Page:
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CMR Surgical: Advancing Flexibility and Precision in Robotic Surgery

The Driver:

CMR Surgical recently raised $165M. The funding round was led by Softbank and Tencent and included all of its existing investors including Ally Bridge Group, Cambridge Innovation Capital, Escala Capital, LGT, RPMI Railpen, and Watrium. The funding brings CMR Surgical’s total funds raised to $1.1B per Crunchbase and the company’s value remains the same as it was at the time of its Series D in 2021 when it was $3b according to Sifted. The company stated it plans to use the funds to drive continued product innovation, including new technological developments, and to support the further commercialization of the system in key existing, and new, geographies.

Key Takeaways:

  • From January 2012 through June 2018, the use of robotic-assisted surgery for all general surgery procedures increased from 1.8% to 15.1%, equaling an 8.4-fold change (JAMA)

  • Cost savings from robotic surgery generally appear to be a function of operating time and reduction in complications with one study showing approximately a 3030-minuteeduction in time and a 10% reduction in complications to achieve savings (BMJ Surgery, Interventions, and Health Technologies).

  • The market for soft-tissue robotic-assisted minimal access surgery is projected to exceed $7B per year (CMR Surgical)

  • The typical costs for a robotic-assisted surgical machine range anywhere from $1.5M to $2.0M USD (Cureus)

The Story:

CMR was founded in 2014 with the goal of giving as many people in as many places in the world access to minimal-access surgery (MAS). As Mark Slack, Chief Medical Officer noted in 2022, “our goal is to make robotic-assisted surgery more accessible globally, offering a solution with flexible and novel financing models that can work for both public and private contracts and for low-and middle-income countries. The company sells robotic-assisted minimal access surgery systems to hospitals for hernia repair, colectomies (partial or full removal of a colon), hysterectomies, sacrocolpopexies (repair weakness or damage in pelvic organs often using surgical mesh) and lobectomies (removal of a lobe of a lung).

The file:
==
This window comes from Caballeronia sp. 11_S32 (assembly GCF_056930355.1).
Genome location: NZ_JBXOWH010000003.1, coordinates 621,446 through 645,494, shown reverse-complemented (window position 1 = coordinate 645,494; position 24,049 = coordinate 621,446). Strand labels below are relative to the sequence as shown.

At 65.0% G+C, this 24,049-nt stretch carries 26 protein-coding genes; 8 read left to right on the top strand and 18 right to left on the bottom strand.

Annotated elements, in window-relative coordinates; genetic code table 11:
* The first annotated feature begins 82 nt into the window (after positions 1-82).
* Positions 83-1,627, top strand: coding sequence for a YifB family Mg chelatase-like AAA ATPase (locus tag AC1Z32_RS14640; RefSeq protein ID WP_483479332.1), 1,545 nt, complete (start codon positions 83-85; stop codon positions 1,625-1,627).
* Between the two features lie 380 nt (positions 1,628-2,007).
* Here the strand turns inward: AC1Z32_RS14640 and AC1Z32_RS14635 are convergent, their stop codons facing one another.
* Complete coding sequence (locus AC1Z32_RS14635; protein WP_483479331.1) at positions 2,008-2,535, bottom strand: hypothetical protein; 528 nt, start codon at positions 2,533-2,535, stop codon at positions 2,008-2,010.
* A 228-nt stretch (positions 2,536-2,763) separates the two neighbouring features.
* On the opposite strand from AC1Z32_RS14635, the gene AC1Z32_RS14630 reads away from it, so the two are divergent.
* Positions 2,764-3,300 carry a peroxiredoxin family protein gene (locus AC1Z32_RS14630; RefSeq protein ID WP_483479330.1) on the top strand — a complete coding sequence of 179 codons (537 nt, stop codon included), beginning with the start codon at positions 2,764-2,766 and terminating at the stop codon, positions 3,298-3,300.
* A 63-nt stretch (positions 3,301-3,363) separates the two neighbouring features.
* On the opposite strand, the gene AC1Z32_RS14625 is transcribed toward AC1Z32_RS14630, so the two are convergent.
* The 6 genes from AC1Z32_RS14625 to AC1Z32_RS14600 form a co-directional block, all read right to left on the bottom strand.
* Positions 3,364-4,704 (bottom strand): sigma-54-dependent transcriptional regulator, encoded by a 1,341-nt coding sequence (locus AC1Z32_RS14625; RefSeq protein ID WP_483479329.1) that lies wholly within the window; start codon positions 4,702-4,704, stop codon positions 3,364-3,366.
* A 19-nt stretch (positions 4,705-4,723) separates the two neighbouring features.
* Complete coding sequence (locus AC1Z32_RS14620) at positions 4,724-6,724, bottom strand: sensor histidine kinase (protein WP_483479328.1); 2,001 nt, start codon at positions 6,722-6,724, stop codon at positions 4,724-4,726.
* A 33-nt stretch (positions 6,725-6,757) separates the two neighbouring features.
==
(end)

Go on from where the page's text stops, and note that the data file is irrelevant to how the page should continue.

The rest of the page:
As noted by Fierce Health back in 2017, CMR is combining the design and economics of its devices to broaden the use of robotic-assisted surgery in hospitals. “CMR wants the device …to be economically viable for more hospitals. As it stands, hospitals make big upfront investments to acquire robots. This limits uptake…CMR has designed Versius to cost less than other systems. And it is pairing this cost-conscious design with a business model that could make the economics more favorable still for hospitals.” As a result, Versius is being used in routine clinical practice to deliver high-quality surgical care to patients around the world.

The Differentiators